But one thing was for sure. When I was drinking the Ashtanga Kool-Aid morning, noon and night, I believed that everything about that practice wasright. I had no interest in venturing beyond my familiar Ashtanga community. The people who practiced alongside me became my friends and those who didn’t fell away into the backdrop of my life. All other forms of yoga fell short. Anyone who didn’t practice with the same intensity that we did just didn’t get it. I looked down on it all – Iyengar, yin, Anusara – they were all inferior. My path was the path to be on, and if you chose something else you obviously weren’t worth knowing.

WOAH.

I was listening to this podcast the other day about a reformed white nationalist and immediately saw the similarities…

I used to think Ashtanga was the superior race.
I didn’t recognize the need for diversity or variety.
I’d forgotten how others’ experiences are the gateway to understanding the big picture of this world we live in.

I had whittled that big picture down into one tiny bubble that revolved around a set sequence of postures. I became an Ashtanga Evangelist. Thank god my body finally broke down in rebellion. It had had enough. The Kool-Aid was toxic.

Getting injured prompted me to start asking questions.
I became a researcher again. I remembered how exploration can be way more fun than repetition.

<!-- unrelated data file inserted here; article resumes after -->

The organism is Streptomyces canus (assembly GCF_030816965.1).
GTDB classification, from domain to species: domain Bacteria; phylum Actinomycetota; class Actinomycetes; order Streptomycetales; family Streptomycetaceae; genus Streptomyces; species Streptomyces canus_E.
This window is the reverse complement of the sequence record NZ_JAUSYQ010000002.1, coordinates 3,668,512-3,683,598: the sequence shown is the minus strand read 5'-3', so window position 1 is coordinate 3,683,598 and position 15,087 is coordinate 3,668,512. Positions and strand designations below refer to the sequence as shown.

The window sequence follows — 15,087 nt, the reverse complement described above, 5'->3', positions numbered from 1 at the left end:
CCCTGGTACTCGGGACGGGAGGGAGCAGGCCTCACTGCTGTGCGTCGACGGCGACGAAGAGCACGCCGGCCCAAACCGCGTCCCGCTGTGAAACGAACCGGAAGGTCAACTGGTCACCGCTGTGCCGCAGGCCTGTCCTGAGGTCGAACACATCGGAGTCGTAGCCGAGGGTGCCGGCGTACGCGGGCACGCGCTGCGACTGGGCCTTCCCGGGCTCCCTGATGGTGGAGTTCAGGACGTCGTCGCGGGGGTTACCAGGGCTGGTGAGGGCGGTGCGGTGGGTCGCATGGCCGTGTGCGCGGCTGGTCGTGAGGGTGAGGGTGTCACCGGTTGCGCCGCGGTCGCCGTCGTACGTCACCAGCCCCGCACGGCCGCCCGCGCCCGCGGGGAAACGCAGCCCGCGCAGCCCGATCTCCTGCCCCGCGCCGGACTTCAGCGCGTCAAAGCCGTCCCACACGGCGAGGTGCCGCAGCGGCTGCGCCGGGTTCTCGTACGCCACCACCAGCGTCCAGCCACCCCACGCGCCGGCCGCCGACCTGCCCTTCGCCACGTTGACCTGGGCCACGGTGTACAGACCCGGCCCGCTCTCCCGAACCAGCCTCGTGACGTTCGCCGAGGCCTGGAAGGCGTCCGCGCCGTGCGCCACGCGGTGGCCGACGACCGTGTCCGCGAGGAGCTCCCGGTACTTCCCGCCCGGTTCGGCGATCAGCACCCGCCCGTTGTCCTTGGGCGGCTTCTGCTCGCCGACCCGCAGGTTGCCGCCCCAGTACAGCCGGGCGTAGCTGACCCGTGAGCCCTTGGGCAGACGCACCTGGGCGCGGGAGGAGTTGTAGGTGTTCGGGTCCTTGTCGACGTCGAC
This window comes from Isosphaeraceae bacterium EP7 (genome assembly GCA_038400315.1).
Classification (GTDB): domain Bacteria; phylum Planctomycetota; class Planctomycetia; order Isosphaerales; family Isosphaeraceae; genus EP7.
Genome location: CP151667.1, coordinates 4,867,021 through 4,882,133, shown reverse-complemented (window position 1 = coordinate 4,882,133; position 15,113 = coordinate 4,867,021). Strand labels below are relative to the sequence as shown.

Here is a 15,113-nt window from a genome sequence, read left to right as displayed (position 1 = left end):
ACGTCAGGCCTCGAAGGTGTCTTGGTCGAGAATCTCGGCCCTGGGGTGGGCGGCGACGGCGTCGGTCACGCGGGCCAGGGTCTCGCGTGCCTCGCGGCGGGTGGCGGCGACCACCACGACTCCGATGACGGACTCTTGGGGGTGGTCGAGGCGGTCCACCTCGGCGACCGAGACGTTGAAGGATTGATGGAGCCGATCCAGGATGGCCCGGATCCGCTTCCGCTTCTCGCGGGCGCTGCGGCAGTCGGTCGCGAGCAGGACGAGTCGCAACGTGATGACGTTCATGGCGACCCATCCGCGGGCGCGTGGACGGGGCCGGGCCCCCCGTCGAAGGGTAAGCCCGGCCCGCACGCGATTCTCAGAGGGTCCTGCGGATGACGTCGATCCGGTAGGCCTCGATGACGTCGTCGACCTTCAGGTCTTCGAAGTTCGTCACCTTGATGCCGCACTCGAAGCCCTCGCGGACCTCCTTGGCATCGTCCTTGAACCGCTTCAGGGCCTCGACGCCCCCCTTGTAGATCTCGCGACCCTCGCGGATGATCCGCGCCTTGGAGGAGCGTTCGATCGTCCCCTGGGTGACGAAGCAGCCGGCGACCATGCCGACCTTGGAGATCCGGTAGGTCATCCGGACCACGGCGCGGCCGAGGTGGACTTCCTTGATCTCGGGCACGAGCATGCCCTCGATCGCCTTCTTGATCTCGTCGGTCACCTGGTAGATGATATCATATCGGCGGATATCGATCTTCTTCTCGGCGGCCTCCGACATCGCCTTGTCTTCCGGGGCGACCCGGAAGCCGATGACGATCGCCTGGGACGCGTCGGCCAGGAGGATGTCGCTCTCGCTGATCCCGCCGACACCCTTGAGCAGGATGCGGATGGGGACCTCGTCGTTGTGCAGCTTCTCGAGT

I relinquished the rigidity in favour of resiliency.

The questioning hasn’t stopped and now I encourage others to do the same. I seek out the curious and nurture the shit out of them because those who are curious are going to generate change—they’re the ones who aren’t satisfied with simple, one-dimensional answers. They want more.

If reading that makes you jump up and down and yell “That’s me!!! I want more!!!!” then we should probably be working together.

If you’re in Toronto and you’ve already done another teacher training program (that in all likelihood fell short), you need to enroll in our Teachers Immersion Program. This is the perfect opportunity to experience the incubator of Detour training, but in a room full of experienced, DIVERSE learners. No tire-kickers. We start in September, so to make sure you’re in that room on day 1 click here.

If you’re not in Toronto, here are some other options:

– Find me in the UK. Next weekend’s workshop in Ireland is sold-out but you can still get in on the action in Cheltenham and Edinburgh.
– Apply for Mentorship. I’m taking on one more summer student and if that should be you, tell me why here
– Consider joining us in Costa Rica for a weeklong Detour journey in the jungle. We escape next February and spots are filling fast.

But more important than all of that is this:

I challenge you to be more curious. The next time you’re out for dinner with friends, dive beyond the surface conversation. Try something like:

What was the best part of your day today?
What’s the best thing you’ve read or listened to in the past week?
What’s part of your job do you enjoy most?
What are you most looking forward to right now?
If you were to move tomorrow, what would you miss most about home?

And because I’m curious about you, I welcome you to send me your answers to any of the above.

Or if you have questions about me, send away!

Here’s to embracing the anthropologist in all of us.

Yours in discovery,

Cecily